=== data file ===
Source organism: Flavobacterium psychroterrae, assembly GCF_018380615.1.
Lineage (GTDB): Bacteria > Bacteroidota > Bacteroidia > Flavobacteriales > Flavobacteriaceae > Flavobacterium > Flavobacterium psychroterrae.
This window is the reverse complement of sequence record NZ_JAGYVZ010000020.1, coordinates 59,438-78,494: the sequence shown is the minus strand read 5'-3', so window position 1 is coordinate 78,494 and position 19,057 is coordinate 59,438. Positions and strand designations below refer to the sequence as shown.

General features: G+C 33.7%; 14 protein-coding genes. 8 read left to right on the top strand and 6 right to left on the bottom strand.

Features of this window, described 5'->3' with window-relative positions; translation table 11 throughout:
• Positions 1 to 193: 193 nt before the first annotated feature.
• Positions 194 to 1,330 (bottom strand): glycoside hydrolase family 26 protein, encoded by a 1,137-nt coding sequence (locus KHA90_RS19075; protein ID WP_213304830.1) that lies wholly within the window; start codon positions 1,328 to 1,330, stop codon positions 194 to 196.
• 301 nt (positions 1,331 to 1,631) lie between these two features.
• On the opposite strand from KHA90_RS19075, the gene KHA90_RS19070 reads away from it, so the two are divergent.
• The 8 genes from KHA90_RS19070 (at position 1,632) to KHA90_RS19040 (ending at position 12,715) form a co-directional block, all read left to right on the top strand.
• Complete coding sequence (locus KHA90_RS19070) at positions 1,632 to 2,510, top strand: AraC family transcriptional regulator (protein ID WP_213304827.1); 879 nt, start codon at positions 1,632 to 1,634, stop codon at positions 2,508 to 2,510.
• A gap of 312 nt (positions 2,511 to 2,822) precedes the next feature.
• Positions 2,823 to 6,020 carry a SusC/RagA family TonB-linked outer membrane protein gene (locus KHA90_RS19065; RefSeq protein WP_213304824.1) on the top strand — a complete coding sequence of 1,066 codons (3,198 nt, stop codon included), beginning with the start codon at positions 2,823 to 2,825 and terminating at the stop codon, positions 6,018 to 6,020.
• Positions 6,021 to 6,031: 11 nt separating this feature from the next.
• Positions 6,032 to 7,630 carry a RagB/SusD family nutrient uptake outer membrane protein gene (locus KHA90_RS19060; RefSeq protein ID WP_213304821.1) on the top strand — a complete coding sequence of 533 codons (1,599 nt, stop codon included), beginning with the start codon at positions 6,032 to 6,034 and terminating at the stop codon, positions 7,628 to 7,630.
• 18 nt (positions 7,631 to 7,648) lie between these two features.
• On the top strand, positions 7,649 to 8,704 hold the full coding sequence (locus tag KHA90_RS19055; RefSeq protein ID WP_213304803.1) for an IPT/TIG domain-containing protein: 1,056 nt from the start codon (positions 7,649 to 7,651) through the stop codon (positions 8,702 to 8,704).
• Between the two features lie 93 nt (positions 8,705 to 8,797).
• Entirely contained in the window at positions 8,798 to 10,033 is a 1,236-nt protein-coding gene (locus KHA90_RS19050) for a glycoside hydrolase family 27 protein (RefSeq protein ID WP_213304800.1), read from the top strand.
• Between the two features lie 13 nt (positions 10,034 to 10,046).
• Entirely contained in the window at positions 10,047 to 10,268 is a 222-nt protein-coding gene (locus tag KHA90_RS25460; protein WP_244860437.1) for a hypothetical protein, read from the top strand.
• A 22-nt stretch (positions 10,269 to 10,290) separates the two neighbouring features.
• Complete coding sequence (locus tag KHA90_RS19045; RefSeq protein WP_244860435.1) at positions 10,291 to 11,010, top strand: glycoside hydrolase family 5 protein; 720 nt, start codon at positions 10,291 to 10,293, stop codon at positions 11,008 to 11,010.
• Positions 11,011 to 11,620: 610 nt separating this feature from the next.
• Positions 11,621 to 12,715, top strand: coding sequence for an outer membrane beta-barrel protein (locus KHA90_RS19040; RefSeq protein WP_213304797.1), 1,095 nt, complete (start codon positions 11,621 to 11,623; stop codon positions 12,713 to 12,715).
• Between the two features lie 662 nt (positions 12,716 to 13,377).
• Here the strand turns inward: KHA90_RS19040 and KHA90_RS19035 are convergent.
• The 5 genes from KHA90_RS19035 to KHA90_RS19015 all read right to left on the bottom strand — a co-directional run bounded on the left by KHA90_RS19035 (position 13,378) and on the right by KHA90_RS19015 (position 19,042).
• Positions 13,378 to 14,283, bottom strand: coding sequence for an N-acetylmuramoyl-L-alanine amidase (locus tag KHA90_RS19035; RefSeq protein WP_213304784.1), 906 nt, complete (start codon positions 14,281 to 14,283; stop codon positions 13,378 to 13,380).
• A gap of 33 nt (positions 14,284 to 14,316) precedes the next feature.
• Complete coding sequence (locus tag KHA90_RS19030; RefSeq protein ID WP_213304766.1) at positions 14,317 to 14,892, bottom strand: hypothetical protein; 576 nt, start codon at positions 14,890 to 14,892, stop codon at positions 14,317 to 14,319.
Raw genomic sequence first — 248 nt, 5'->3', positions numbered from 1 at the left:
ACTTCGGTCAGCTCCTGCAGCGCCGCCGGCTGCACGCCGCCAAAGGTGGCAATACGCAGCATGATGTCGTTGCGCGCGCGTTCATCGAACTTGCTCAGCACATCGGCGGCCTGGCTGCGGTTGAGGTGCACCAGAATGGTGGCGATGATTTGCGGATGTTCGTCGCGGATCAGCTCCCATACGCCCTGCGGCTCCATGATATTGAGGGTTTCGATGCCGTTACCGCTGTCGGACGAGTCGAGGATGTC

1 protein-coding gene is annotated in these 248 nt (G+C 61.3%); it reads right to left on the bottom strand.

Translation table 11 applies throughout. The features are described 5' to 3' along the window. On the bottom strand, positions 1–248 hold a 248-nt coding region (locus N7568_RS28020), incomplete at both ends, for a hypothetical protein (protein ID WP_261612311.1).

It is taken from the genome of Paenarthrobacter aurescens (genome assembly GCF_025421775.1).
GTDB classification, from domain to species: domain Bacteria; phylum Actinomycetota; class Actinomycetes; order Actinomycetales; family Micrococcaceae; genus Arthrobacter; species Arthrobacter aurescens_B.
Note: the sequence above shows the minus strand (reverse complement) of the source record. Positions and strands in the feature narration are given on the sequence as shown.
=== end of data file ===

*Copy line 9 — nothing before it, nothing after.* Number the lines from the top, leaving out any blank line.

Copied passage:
• On the opposite strand from KHA90_RS19075, the gene KHA90_RS19070 reads away from it, so the two are divergent.